In the case of Griffiths v the Secretary of State for Work and Pensions, the Court of Appeal has clarified that an employer is under a duty to make reasonable adjustments when issuing disciplinary warnings for sickness absence, including making adjustments to its absence management policy which it applies equally to all staff.
In this decision, the Court of Appeal overturned the earlier decisions of the Employment Tribunal and the Employment Appeal Tribunal, that as the absence management policy was applied to disabled and non-disabled staff equally, it was not capable of placing a disabled employee at a substantial disadvantage, and that therefore there was no duty to make reasonable adjustments to that policy. The Court of Appeal clarified that the duty to make reasonable adjustments goes beyond equal treatment and requires employers to take positive steps to alleviate any substantial disadvantage that a disabled employee is placed at, on a case by case basis.
As ever, the duty is only to make reasonable adjustments, and in the particular circumstances of this case, the Court of Appeal found that extending the point at which disciplinary action could be taken under the policy, and/or disregarding periods of sickness absence when deciding whether to take disciplinary action under the policy, were not reasonable. This was because the employee in question had taken extended periods of absence for a variety of different ill-health conditions, and was likely to continue to do so going forward. In those circumstances, it was not reasonable to expect the employer to completely disregard that level of absence and further, making the adjustments by delaying the decision to take disciplinary action was, in any event, unlikely to alleviate the disadvantage claimed.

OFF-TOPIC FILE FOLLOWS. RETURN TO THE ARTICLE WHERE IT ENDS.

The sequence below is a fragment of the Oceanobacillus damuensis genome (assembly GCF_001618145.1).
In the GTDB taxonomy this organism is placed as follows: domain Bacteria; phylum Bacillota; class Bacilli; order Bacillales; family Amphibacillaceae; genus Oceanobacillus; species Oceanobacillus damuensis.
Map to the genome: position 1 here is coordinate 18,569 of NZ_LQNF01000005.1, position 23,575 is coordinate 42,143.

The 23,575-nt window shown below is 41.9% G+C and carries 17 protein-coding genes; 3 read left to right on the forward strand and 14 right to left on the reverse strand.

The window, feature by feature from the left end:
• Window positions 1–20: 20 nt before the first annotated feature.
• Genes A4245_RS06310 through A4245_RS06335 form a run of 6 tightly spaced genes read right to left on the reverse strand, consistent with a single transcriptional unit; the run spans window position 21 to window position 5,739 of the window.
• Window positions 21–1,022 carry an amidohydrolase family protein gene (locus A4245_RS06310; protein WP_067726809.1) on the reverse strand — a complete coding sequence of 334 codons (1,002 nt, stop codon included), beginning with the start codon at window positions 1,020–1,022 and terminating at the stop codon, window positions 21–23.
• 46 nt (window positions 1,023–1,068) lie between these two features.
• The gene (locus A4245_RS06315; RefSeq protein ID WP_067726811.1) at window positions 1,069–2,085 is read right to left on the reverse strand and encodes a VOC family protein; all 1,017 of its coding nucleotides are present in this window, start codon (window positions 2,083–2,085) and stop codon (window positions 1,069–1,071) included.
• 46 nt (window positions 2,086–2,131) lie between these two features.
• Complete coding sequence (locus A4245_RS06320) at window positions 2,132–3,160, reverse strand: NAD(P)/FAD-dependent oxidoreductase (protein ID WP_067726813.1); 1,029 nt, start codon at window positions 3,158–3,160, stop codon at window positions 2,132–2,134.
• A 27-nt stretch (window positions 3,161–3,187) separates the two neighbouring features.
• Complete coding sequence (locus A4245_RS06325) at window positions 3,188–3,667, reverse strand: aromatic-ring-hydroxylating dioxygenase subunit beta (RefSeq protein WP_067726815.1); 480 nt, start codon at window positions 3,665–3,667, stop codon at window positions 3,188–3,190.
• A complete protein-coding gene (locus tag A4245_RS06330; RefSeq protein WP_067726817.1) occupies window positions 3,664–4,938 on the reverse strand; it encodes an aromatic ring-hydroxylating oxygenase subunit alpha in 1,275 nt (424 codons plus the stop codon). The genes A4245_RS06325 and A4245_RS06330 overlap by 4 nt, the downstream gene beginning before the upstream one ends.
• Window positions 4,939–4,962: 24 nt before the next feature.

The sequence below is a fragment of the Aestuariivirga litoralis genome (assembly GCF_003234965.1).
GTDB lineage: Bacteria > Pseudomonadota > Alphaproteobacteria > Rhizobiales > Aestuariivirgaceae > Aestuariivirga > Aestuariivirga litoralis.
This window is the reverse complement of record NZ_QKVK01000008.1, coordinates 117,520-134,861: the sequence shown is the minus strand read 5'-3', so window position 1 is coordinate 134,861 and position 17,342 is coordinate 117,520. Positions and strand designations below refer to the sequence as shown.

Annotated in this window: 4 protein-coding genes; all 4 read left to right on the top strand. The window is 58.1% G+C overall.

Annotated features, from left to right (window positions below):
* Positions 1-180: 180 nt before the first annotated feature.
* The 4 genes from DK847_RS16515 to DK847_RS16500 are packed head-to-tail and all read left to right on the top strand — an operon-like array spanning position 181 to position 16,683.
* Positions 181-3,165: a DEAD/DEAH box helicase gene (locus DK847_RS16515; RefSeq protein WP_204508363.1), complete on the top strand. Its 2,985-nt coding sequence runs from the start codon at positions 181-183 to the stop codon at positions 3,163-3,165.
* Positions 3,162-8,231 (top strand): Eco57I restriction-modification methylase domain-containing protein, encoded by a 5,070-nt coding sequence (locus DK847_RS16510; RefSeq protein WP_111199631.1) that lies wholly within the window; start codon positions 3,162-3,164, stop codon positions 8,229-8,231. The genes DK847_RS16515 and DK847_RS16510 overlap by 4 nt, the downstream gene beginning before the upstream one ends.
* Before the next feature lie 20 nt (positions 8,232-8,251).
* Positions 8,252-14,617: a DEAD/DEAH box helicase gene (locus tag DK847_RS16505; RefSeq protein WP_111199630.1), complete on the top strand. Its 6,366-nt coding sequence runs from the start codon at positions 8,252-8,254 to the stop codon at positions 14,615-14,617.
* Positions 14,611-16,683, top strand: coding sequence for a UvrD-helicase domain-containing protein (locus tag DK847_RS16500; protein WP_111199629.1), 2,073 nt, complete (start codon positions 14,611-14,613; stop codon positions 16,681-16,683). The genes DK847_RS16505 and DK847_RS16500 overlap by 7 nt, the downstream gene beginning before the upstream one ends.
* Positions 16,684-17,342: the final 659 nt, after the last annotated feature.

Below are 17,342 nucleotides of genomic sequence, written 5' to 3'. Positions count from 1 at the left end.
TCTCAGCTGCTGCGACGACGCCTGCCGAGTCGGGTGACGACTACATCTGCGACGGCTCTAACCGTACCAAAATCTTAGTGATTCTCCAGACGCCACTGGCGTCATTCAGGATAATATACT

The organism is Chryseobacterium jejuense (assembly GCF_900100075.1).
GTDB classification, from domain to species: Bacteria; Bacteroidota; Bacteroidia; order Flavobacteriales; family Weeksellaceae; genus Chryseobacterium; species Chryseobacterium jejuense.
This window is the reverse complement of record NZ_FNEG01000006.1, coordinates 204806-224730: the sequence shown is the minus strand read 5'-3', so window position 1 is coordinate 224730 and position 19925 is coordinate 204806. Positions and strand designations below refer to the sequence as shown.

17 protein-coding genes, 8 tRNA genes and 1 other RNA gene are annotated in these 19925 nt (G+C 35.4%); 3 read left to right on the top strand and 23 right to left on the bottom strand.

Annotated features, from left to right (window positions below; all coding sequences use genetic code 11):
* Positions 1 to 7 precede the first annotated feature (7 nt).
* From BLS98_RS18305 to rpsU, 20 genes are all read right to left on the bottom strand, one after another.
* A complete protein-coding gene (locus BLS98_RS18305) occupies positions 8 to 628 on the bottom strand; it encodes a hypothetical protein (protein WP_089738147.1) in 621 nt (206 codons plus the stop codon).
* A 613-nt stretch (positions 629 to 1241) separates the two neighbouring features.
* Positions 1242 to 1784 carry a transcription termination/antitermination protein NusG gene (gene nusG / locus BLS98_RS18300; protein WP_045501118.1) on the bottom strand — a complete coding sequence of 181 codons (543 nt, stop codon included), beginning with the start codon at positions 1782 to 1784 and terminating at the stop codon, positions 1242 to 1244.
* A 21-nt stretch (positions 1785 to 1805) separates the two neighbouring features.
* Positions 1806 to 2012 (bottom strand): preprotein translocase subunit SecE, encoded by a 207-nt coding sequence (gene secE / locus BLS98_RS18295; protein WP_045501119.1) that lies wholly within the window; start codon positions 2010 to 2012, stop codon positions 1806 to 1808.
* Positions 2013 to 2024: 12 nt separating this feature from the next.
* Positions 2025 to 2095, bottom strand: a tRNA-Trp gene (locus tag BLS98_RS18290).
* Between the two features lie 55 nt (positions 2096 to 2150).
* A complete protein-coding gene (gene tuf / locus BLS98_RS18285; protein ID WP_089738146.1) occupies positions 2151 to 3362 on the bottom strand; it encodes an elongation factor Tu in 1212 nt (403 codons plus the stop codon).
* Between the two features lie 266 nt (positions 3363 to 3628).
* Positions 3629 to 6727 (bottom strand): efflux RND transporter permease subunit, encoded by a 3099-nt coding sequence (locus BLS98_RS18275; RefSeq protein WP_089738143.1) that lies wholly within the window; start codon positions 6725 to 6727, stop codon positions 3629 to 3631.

However, a different decision may have been reached in the case of an employee with a discreet condition who had taken a one-off period of absence and employers should be cautious when taking disciplinary action against a disabled employee; they should consider the specific disadvantage that the disabled employee may be put to, and not blindly rely on a sickness absence policy applied generally to all staff.
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